The disposition of patients is shown in Figure 1. Of 883 patients included in the efficacy analysis, 440 were randomized to atazanavir/ritonavir and 443 were randomized to lopinavir/ritonavir. Baseline characteristics were similar between the treatment groups and have been published previously.9 Overall, 39 patients treated with lopinavir/ritonavir switched from the capsule to the tablet formulation between weeks 48 and 96. The mean/median time to tablet switch was 87 weeks. Most subjects who switched were men (N = 31) with the majority of subjects being from Asia (N = 14) and South America (N = 16).
Of the 438 patients who received study treatment in the atazanavir/ritonavir group, 72 (16%) discontinued before week 96 compared with 95 (22%) of the 440 patients who received study treatment in the lopinavir/ritonavir group; a greater proportion of these discontinuations in the lopinavir/ritonavir group was due to adverse events and withdrawal of consent (Fig. 1). Three (<1%) patients taking atazanavir/ritonavir discontinued due to jaundice/hyperbilirubinemia compared with none taking lopinavir/ritonavir. None of these discontinuations on atazanavir/ritonavir occurred between weeks 48 and 96. More patients taking lopinavir/ritonavir than atazanavir/ritonavir discontinued due to diarrhea [7 (1.6%) vs 0], with 2 discontinuations occurring between weeks 48 and 96. Renal adverse events led to discontinuation for 1 patient on each regimen, only during the first 48 weeks (Fanconi syndrome with atazanavir/ritonavir, proteinuria with lopinavir/ritonavir).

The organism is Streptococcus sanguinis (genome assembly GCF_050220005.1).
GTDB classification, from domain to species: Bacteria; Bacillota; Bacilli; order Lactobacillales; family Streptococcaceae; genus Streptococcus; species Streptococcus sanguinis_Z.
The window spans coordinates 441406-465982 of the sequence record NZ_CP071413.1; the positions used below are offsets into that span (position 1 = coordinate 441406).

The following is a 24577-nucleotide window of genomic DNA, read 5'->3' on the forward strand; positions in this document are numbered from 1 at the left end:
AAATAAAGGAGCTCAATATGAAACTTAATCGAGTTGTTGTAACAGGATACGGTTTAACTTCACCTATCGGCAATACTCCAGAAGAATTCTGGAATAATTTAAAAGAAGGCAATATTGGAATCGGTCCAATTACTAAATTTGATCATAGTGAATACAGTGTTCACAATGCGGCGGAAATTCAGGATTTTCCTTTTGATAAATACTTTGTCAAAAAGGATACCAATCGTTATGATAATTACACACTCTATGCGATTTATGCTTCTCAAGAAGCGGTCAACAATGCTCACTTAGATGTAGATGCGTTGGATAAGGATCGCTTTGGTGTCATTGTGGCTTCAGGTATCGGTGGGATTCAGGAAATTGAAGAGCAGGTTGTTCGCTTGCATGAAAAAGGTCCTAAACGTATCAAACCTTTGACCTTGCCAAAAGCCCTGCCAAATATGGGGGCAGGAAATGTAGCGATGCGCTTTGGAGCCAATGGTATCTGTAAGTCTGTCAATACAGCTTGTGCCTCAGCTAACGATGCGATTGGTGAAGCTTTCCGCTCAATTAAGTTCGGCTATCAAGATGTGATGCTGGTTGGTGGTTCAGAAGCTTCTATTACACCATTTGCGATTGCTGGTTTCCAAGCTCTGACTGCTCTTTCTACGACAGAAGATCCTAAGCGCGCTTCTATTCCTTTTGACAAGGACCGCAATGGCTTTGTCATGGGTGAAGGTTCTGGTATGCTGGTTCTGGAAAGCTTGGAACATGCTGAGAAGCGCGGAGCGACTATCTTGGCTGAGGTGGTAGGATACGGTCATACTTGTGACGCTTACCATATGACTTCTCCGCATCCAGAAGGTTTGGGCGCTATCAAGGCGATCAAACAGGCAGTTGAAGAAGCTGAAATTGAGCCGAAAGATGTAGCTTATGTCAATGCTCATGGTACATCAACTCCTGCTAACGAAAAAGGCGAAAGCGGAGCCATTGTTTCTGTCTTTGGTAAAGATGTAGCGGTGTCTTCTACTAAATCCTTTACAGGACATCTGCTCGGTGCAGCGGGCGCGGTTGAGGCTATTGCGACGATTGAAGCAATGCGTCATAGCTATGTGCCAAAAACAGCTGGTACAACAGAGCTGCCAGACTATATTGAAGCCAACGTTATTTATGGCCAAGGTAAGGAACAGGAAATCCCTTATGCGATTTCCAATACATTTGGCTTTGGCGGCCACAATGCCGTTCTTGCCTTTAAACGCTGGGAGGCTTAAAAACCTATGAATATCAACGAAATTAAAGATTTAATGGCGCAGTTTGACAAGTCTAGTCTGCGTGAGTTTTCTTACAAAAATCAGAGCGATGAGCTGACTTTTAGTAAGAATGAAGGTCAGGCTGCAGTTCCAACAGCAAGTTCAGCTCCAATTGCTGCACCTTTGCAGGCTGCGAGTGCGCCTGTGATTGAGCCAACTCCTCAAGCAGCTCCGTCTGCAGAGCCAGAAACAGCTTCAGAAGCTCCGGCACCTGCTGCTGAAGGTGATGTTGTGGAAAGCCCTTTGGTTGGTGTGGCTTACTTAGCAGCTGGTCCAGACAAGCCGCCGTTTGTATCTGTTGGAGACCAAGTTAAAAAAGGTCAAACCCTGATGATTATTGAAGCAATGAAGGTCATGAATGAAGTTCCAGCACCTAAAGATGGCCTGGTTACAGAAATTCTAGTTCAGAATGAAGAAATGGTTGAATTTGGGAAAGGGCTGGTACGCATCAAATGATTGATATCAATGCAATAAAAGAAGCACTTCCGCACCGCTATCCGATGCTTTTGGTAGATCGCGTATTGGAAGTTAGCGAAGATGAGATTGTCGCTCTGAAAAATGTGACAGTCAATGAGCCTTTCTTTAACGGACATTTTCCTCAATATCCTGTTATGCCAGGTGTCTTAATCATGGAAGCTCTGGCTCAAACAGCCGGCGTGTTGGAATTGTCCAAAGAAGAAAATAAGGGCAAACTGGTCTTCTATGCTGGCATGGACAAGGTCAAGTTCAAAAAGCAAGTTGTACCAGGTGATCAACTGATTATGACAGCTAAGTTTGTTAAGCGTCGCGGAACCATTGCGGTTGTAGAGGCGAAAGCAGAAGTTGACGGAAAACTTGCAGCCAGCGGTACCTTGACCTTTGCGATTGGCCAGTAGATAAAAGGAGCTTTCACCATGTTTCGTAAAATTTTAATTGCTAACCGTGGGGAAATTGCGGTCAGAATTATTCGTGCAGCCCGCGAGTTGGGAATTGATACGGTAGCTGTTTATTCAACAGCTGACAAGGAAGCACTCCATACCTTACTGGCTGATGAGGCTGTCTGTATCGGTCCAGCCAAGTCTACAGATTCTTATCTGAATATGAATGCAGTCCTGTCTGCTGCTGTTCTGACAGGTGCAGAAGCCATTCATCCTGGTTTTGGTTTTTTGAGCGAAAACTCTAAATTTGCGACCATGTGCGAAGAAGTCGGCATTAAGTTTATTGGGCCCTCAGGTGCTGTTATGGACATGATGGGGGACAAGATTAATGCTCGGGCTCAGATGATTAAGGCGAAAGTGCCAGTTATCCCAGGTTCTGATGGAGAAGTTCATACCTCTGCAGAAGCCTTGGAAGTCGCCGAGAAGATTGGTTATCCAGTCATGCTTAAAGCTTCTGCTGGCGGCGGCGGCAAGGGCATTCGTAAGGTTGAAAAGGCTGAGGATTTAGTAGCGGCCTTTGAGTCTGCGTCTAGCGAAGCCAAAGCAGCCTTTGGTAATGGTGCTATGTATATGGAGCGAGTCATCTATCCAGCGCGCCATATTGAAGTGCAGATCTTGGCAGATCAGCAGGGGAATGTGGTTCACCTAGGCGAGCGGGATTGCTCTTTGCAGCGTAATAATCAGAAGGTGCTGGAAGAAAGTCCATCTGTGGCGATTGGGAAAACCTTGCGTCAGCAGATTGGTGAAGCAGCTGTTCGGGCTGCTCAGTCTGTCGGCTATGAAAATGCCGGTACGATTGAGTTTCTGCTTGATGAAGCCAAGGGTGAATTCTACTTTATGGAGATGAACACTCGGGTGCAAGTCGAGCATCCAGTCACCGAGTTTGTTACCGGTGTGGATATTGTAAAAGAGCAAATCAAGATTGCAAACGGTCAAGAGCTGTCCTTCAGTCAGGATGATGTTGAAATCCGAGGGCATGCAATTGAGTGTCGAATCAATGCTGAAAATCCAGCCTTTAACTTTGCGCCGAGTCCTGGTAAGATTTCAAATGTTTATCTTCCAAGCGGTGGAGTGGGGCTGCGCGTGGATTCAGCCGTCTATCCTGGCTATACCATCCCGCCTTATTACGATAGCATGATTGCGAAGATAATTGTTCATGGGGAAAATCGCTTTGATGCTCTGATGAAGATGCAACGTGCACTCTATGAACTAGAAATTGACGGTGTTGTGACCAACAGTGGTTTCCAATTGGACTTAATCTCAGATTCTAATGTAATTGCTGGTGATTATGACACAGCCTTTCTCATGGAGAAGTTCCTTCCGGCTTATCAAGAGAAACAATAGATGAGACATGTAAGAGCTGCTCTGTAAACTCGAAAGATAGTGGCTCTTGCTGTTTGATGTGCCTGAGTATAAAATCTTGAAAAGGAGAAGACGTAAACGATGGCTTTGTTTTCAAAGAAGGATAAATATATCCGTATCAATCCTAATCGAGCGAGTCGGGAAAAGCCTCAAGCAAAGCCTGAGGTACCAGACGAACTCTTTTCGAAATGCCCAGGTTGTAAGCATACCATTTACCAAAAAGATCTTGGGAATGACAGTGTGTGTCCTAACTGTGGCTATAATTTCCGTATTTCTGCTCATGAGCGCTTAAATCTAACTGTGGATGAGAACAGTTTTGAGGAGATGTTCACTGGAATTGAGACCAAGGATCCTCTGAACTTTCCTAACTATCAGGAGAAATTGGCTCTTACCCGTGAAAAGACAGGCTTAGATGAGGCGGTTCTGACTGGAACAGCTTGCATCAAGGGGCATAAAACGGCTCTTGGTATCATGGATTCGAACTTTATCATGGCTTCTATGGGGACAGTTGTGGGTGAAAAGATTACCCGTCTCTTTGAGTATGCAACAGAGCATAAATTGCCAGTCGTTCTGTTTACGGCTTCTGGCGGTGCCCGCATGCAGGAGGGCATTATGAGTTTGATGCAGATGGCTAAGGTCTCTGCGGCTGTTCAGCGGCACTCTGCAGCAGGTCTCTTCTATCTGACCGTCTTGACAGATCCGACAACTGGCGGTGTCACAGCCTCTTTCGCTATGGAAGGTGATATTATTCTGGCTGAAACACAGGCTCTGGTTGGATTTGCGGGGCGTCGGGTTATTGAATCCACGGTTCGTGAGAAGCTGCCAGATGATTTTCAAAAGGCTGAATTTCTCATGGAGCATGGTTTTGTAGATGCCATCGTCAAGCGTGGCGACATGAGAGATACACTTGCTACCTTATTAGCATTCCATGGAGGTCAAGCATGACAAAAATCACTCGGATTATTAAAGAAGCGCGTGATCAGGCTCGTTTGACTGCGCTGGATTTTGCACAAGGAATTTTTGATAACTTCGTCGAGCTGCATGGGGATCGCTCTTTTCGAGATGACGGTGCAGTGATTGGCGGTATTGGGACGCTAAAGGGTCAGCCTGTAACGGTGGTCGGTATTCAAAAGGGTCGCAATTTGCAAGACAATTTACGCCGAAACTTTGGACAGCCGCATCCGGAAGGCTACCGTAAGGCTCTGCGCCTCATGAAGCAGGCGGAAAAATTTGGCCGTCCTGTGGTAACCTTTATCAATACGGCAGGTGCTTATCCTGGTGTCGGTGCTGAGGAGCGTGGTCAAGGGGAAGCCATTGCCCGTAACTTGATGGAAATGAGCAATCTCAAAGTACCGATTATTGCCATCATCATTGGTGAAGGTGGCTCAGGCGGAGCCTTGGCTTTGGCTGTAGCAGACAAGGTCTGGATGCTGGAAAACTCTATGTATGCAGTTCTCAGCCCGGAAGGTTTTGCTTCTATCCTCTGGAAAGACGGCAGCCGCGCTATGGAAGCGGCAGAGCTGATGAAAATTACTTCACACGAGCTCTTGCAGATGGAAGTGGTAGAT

At week 48, the noninferiority of atazanavir/ritonavir to lopinavir/ritonavir was demonstrated, with similar proportions of patients in each group achieving the primary end point.9 At week 96, in the ITT analysis CVR (NC = F), 74% of patients in the atazanavir/ritonavir group achieved the end point of HIV RNA <50 copies/mL compared with 68% (P < 0.05) of patients in the lopinavir/ritonavir group (Table 1, Fig. 2). The atazanavir/ritonavir regimen met the criterion for noninferiority to the lopinavir/ritonavir-based regimen in this analysis and in the supportive efficacy analyses (CVR NC = M, TLOVR, VR-OC) (Table 1, Fig. 2).
The proportion of patients who achieved HIV RNA <400 copies/mL by the CVR (NC = F) analysis was 80% among patients taking atazanavir/ritonavir and 74% among patients taking lopinavir/ritonavir; the difference estimate was 5.1% (95% CI, -0.4% to 10.6%). Similar findings were observed in the additional analyses.
Responses by qualifying HIV RNA strata were higher for atazanavir/ritonavir than lopinavir/ritonavir for those patients with qualifying HIV RNA of <100 000 copies/mL and those with HIV RNA of 100,000 copies/mL or more (Fig. 3). There was no difference between groups in log reduction in HIV RNA from baseline to week 96 (mean HIV RNA reduction on atazanavir/lopinavir 3.21 log10 copies/mL vs 3.19 log10 copies/mL on lopinavir/ritonavir). Similar mean increases from baseline to week 96 in CD4 cell count were achieved with both regimens (268 cells/μL in the atazanavir/ritonavir group and 290 cells/μL in the lopinavir/ritonavir group; difference −21.2 cells/μL; 95% CI, -43.3 to 0.9).
Response rates (HIV RNA <50 copies/mL) were consistent on atazanavir/ritonavir across all the baseline CD4 subgroups, and were consistently higher than those achieved with lopinavir/ritonavir across all baseline CD4 subgroups (Fig. 4). In patients with baseline CD4 < 50 cells/μL, 78% responded in the atazanavir/ritonavir group compared with 58% in the lopinavir/ritonavir group (Table 2). Similarly, higher responses were demonstrated in patients with baseline HIV RNA 100,000 copies/mL or more and CD4 < 100 cells/μL randomized to atazanavir/ritonavir (71%) than lopinavir/ritonavir (61%) (Table 2).
Virologic failure [using CVR (NC = F)] occurred in similar numbers of patients in each group (Table 3). Overall, 11 patients taking atazanavir/ritonavir and 8 patients taking lopinavir/ritonavir who met criteria for virologic failure at week 48 were not virologic failures at week 96.